Chapter 50: Miscellaneous Antimicrobial Agents & Disinfectants, Antiseptics, & Sterilants
Infections caused by Gram-negative bacilli have occurred when this cationic surfactant has been used as a skin antiseptic.
(B) Benzalkonium chloride
Pseudomonas and other Gram-negative bacteria have caused infections after the use of cationic surfactants such as benzalkonium and cetylpyridinium chlorides, partly because they form a film on the skin under which microorganisms can survive. In addition, some Gram-negative bacilli are able to grow in solutions containing benzalkonium salts. Bacterial growth may also occur in solutions of povidone-iodine. The answer is B.
A young woman is brought to a hospital emergency department with intense abdominal pain of 2 days duration. The pain has spread to the right lower quadrant and is accompanied by nausea, vomiting, and fever. She arrives at the emergency department with a blood pressure of 85/45, pulse 120/min, and temperature 40°C. Her abdomen has a board-like rigidity with diffuse pain to palpation. Laboratory values include the following: WBC 20,000/µL and creatinine 1.5 mg/dL. After abdominal x-ray films are taken, a preliminary diagnosis of abdominal sepsis is made, possibly resulting from bowel perforation. After appropriate samples are sent to the laboratory for culture, the patient is hospitalized, and antimicrobial therapy is started with intravenous ampicillin and gentamicin.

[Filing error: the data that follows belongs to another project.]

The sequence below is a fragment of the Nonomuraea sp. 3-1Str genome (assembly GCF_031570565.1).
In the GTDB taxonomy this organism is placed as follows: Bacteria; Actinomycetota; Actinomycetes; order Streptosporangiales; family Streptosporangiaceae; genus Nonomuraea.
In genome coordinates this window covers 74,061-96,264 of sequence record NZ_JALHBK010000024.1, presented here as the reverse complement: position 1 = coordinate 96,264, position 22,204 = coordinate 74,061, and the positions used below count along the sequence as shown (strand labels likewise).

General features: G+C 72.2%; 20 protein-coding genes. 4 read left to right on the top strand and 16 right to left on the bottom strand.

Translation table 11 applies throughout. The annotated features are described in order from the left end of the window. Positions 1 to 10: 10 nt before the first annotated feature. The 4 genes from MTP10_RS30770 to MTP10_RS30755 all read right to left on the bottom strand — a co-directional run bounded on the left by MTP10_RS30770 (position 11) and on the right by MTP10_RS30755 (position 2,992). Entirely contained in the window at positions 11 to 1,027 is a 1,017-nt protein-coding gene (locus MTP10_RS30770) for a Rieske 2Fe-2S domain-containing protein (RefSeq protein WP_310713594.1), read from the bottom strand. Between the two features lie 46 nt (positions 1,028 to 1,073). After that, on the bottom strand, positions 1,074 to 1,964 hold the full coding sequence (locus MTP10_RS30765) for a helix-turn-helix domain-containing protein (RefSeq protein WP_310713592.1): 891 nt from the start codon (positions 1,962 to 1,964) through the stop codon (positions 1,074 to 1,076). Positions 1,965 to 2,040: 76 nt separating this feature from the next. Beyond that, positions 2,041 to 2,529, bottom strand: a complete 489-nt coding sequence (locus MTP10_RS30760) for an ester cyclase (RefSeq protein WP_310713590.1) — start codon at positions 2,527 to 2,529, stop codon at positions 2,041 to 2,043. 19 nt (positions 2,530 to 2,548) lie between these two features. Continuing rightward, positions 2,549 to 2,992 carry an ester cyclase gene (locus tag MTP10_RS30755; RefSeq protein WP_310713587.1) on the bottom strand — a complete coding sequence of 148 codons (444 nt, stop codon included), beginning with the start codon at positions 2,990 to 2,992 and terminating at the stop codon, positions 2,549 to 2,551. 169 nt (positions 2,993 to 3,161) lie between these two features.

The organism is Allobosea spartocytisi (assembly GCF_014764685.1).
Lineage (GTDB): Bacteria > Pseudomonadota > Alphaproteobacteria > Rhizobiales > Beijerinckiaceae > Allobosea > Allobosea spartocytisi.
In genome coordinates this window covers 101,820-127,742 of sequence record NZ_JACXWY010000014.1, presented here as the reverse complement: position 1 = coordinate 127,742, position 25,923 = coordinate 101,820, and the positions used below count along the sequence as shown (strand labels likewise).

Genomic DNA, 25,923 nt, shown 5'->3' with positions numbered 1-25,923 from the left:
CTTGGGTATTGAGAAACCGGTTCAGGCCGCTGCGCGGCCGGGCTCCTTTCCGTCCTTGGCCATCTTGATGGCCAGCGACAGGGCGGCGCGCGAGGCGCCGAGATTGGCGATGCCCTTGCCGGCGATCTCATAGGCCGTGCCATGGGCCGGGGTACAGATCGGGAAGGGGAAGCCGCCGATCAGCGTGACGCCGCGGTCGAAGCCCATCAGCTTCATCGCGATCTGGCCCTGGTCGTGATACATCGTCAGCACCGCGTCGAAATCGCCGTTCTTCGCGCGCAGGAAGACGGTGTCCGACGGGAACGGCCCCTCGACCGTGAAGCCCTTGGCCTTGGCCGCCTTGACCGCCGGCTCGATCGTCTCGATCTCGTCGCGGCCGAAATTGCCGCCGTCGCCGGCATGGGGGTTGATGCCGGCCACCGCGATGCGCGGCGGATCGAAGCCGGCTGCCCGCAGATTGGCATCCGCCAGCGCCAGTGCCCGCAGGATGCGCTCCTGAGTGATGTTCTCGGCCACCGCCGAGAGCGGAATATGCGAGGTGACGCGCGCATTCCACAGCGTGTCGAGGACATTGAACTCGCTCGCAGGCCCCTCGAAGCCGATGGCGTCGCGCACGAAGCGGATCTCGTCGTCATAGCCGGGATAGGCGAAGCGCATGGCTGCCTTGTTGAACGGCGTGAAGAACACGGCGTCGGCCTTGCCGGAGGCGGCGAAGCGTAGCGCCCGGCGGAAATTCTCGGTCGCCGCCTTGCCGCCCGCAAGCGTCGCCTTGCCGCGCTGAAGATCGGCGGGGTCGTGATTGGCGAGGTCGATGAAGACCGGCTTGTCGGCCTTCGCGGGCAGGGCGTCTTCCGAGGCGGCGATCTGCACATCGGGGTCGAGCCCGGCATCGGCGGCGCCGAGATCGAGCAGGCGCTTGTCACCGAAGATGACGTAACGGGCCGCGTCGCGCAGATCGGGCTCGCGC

Regarding the treatment of this patient, which statement is accurate?
(A) A drug active against anaerobes should be included in the antimicrobial drug regimen
(B) Cultures are pointless because this is probably a mixed infection
(C) Empiric antibiotic therapy of abdominal sepsis should always include a third-generation cephalosporin
(D) Gram stain of the blood would provide positive identification of the specific organism involved in this infection
(E) The combination of ampicillin and gentamicin provides good coverage for all likely pathogens
Abdominal sepsis is commonly a mixed infection; the most likely pathogens are Bacteroides fragilis, Enterobacteriaceae, and Enterococcus faecalis. An antibiotic regimen that includes only ampicillin and gentamicin does not control B fragilis. Empiric treatment in this case should include a drug active against this pathogen (eg, metronidazole, cefoxitin, cefotetan, or clindamycin). The answer is A.
A young woman is brought to a hospital emergency department with intense abdominal pain of 2 days duration. The pain has spread to the right lower quadrant and is accompanied by nausea, vomiting, ...